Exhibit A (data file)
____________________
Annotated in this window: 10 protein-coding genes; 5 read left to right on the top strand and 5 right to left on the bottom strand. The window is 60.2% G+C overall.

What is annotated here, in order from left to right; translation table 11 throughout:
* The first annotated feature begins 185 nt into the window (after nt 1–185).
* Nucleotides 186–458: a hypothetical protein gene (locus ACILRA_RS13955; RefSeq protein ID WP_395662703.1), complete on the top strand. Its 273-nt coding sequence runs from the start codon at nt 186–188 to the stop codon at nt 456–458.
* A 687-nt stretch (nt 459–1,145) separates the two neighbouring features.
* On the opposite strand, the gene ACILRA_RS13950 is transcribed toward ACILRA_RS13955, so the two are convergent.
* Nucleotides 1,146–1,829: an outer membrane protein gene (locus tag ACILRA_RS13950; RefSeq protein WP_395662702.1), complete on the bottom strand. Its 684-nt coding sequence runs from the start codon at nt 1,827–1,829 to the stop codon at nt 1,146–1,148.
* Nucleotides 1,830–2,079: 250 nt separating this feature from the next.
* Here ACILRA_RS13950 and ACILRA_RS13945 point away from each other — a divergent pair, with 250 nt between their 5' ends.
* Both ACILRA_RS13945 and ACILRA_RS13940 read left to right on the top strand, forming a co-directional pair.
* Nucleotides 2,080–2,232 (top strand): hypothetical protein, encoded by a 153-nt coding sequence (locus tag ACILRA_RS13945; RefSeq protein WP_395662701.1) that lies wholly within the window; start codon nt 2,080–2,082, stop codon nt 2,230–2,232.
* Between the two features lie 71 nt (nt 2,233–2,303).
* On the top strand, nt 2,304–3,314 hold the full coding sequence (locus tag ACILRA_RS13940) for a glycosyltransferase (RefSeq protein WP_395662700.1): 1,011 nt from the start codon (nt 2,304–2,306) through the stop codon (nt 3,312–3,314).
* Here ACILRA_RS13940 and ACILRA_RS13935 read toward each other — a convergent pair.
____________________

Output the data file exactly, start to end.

Annotated in this window: 10 protein-coding genes; 5 read left to right on the top strand and 5 right to left on the bottom strand. The window is 60.2% G+C overall.

What is annotated here, in order from left to right; translation table 11 throughout:
* The first annotated feature begins 185 nt into the window (after nt 1–185).
* Nucleotides 186–458: a hypothetical protein gene (locus ACILRA_RS13955; RefSeq protein ID WP_395662703.1), complete on the top strand. Its 273-nt coding sequence runs from the start codon at nt 186–188 to the stop codon at nt 456–458.
* A 687-nt stretch (nt 459–1,145) separates the two neighbouring features.
* On the opposite strand, the gene ACILRA_RS13950 is transcribed toward ACILRA_RS13955, so the two are convergent.
* Nucleotides 1,146–1,829: an outer membrane protein gene (locus tag ACILRA_RS13950; RefSeq protein WP_395662702.1), complete on the bottom strand. Its 684-nt coding sequence runs from the start codon at nt 1,827–1,829 to the stop codon at nt 1,146–1,148.
* Nucleotides 1,830–2,079: 250 nt separating this feature from the next.
* Here ACILRA_RS13950 and ACILRA_RS13945 point away from each other — a divergent pair, with 250 nt between their 5' ends.
* Both ACILRA_RS13945 and ACILRA_RS13940 read left to right on the top strand, forming a co-directional pair.
* Nucleotides 2,080–2,232 (top strand): hypothetical protein, encoded by a 153-nt coding sequence (locus tag ACILRA_RS13945; RefSeq protein WP_395662701.1) that lies wholly within the window; start codon nt 2,080–2,082, stop codon nt 2,230–2,232.
* Between the two features lie 71 nt (nt 2,233–2,303).
* On the top strand, nt 2,304–3,314 hold the full coding sequence (locus tag ACILRA_RS13940) for a glycosyltransferase (RefSeq protein WP_395662700.1): 1,011 nt from the start codon (nt 2,304–2,306) through the stop codon (nt 3,312–3,314).
* Here ACILRA_RS13940 and ACILRA_RS13935 read toward each other — a convergent pair.